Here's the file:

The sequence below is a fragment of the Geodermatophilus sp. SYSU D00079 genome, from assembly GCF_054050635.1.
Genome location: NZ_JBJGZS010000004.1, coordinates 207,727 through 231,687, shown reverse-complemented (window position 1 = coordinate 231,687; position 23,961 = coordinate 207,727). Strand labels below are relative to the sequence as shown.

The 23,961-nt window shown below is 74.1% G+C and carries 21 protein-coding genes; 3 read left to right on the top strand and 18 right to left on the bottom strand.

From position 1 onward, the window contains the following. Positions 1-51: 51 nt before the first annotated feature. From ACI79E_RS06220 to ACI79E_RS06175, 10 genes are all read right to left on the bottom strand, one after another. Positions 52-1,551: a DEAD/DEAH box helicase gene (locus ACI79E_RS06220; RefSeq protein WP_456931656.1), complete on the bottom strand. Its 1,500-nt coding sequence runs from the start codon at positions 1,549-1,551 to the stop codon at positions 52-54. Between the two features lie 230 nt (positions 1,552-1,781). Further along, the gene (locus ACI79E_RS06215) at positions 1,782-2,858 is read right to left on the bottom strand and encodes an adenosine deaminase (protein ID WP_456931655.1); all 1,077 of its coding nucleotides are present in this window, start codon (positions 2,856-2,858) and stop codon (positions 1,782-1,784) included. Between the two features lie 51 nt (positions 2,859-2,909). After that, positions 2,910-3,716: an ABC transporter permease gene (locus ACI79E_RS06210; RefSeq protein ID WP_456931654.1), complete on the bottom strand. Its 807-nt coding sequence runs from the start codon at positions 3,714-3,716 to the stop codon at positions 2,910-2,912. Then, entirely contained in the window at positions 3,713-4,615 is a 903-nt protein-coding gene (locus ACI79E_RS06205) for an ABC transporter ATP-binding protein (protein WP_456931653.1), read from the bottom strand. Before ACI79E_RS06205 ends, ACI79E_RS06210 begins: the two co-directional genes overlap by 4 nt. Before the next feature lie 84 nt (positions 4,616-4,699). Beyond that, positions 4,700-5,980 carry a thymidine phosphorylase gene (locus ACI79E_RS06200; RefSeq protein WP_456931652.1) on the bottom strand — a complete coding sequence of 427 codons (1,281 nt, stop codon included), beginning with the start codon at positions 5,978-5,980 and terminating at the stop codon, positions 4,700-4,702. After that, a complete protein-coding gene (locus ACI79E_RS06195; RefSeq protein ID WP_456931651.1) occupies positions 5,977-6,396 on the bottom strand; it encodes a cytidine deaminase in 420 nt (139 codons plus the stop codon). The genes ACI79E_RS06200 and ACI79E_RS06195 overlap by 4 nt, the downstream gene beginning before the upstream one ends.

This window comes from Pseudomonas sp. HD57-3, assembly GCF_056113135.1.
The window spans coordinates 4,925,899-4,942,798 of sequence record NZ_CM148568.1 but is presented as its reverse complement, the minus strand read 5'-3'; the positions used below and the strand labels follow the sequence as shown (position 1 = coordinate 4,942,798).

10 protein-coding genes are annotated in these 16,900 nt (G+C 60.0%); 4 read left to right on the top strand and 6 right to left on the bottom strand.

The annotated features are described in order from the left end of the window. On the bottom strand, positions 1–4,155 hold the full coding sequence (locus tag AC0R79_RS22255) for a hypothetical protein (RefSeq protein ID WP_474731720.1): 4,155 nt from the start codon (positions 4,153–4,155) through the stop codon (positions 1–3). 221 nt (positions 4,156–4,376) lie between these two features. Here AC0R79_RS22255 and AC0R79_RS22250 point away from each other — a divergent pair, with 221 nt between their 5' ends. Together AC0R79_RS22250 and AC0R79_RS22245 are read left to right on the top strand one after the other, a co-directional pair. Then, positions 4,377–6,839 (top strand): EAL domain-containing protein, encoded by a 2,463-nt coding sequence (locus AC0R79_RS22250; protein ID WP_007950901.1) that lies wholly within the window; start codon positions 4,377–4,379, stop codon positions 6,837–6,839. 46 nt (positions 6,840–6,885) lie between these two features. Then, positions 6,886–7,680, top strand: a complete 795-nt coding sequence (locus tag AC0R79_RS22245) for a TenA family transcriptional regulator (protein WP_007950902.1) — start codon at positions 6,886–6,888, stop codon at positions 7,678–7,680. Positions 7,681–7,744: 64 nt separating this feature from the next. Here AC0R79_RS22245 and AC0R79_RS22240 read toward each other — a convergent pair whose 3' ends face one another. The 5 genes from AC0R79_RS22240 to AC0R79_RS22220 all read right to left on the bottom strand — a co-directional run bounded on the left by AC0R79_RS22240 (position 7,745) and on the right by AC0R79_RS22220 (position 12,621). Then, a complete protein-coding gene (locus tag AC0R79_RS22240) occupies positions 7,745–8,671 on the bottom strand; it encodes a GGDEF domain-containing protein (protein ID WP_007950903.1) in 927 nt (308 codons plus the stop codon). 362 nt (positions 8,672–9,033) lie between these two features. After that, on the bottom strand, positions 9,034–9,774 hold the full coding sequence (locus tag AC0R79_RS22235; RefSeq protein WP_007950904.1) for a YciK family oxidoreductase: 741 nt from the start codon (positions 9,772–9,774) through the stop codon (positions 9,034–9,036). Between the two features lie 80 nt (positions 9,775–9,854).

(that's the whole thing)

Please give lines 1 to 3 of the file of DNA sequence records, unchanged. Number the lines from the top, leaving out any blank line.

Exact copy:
The sequence below is a fragment of the Geodermatophilus sp. SYSU D00079 genome, from assembly GCF_054050635.1.
Genome location: NZ_JBJGZS010000004.1, coordinates 207,727 through 231,687, shown reverse-complemented (window position 1 = coordinate 231,687; position 23,961 = coordinate 207,727). Strand labels below are relative to the sequence as shown.

The 23,961-nt window shown below is 74.1% G+C and carries 21 protein-coding genes; 3 read left to right on the top strand and 18 right to left on the bottom strand.